# Where is the fault in the mechanical energy conservation in a spring block system here?

Consider a spring block system . The surface on which the block moves is frictionless and the air resistance is nil . Suppose the block is at the mean position in it's natural length . By hookes law , ( PE ) = 0 because x = 0 . Also , the ( KE ) = 0 because block is at rest . Hence , total mechanical energy = KE + PE = 0 . Now , suppose it is elongated to maximum elongation . Then , at the point of maximum elongation ; KE = 0 and PE = k.a² / 2 , where a is the maximum displacement of elongtion . Hence , at this point , Mechanical energy = KE + PE = 0 + k.a²/2 = k.a²/2 . It is evident that initial mechanical energy ( = 0 ) is not equal to final mechanical energy ( ka²/2 ) . But how ?

• The two situations are different, the total energy of the first is not related to the second situation. You added energy to the system in the second. Commented Jan 16, 2022 at 8:37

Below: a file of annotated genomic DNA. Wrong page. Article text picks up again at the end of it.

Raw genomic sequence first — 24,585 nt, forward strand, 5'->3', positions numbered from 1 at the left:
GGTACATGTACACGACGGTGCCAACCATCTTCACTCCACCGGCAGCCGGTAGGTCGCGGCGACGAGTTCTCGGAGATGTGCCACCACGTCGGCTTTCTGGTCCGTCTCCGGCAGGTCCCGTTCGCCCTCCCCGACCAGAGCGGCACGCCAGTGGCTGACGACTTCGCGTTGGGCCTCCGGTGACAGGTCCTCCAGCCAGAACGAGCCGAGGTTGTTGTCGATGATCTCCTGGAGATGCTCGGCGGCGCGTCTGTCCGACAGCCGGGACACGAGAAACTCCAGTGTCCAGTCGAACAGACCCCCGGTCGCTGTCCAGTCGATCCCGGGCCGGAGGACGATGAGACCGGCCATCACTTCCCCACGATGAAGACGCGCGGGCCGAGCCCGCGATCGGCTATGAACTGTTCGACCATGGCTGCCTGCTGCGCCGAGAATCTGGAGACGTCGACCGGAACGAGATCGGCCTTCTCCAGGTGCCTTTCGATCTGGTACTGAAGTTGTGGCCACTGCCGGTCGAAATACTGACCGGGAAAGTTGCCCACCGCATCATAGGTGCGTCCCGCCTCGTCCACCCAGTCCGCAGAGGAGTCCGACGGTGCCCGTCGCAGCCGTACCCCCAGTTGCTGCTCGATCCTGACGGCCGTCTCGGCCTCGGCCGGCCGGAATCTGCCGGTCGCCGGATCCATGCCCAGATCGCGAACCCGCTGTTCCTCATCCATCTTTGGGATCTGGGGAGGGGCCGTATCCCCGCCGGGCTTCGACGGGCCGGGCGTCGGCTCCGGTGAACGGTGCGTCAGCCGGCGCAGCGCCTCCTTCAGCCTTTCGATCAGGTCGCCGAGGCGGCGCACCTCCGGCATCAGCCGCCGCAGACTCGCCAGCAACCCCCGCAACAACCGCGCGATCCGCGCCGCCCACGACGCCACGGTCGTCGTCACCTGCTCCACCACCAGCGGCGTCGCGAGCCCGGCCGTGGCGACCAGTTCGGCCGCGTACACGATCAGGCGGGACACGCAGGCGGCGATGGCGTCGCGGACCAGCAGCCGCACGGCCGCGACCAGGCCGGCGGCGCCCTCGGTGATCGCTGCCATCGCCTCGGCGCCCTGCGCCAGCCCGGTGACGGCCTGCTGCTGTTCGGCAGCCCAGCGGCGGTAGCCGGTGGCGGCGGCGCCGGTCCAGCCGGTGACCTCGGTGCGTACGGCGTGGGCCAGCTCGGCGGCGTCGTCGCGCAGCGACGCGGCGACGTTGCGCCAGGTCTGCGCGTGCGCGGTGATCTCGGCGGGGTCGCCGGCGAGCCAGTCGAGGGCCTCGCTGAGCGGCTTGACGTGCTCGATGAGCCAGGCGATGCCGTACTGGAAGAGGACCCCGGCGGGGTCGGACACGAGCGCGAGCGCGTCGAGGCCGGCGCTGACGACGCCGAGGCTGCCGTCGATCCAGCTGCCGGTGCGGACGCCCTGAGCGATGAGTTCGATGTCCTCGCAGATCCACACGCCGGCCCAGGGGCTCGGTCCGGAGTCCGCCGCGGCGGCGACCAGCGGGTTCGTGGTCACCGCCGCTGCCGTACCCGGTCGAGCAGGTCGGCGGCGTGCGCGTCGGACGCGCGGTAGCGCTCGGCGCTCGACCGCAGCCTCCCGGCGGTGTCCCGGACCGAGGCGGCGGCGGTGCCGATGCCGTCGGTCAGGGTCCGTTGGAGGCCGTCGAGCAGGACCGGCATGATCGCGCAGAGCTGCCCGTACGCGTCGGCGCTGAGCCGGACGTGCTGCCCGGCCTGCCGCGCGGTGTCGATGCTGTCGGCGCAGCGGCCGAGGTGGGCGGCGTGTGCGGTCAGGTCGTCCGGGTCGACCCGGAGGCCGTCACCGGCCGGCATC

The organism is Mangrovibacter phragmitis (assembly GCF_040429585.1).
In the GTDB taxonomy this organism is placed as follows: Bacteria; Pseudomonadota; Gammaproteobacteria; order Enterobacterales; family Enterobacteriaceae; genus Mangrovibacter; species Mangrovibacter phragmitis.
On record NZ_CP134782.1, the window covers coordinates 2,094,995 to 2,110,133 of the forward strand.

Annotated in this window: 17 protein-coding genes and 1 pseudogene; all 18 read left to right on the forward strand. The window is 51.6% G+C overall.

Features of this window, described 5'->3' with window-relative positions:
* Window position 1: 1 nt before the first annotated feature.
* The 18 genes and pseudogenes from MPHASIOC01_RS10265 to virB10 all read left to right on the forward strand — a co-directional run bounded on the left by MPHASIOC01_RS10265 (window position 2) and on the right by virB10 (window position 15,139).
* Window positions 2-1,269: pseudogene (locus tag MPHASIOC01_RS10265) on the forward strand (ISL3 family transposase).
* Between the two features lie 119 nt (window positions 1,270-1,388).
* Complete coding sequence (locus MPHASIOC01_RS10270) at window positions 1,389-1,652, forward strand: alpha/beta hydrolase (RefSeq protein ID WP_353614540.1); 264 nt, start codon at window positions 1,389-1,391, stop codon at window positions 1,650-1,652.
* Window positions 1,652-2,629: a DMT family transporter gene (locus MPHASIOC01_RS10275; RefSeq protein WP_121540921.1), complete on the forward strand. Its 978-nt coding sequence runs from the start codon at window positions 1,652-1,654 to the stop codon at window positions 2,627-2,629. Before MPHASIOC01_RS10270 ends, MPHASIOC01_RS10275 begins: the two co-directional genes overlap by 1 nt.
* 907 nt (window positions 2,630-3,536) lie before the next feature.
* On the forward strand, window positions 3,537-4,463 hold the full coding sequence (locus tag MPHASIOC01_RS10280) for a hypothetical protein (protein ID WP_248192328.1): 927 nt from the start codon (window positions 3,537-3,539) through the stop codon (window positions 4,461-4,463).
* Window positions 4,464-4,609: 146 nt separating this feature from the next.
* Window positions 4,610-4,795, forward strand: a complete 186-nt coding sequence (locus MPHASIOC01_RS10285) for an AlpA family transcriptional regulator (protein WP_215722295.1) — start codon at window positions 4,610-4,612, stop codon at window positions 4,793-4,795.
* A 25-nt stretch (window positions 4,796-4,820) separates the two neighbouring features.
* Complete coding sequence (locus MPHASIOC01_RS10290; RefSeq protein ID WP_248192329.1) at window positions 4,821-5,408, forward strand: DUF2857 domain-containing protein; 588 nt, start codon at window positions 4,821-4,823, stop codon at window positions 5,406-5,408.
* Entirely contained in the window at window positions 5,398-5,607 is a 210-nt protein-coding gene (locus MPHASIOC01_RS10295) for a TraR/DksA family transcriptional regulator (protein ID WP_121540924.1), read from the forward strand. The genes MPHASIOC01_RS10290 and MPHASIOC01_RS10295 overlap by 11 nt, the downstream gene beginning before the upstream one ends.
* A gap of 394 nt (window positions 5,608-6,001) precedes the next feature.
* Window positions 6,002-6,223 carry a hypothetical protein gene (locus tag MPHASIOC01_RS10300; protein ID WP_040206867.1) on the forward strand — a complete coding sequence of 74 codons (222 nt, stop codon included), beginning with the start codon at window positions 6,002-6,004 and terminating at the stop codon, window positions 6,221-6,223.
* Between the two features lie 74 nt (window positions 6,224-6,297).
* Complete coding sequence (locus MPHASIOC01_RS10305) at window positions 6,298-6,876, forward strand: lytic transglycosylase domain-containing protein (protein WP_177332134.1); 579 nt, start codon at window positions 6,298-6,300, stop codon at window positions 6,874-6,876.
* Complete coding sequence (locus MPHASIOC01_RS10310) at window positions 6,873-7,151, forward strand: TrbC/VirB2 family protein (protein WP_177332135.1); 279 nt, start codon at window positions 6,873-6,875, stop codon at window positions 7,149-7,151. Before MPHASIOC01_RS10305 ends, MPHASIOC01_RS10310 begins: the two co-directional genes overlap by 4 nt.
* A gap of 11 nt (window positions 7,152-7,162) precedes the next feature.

• How is the spring elongated? Commented Jan 16, 2022 at 8:37
• Does this answer your question? Different Spring constant when calculating different ways? Commented Jan 16, 2022 at 9:23
• Hello! It is preferable to use MathJax (LaTeX) to display formulas. You can find a tutorial at MathJax basic tutorial and quick reference. Please edit your question accordingly. Thanks! Commented Jan 16, 2022 at 10:50
• Suppose I added energy externally through a conservative force . Then , mechanical energy must be conserved even when external forces are applied because only conservative forces are involved Commented Jan 19, 2022 at 5:36

Energy is added to the system by the force that pulled the mass to position $$a$$.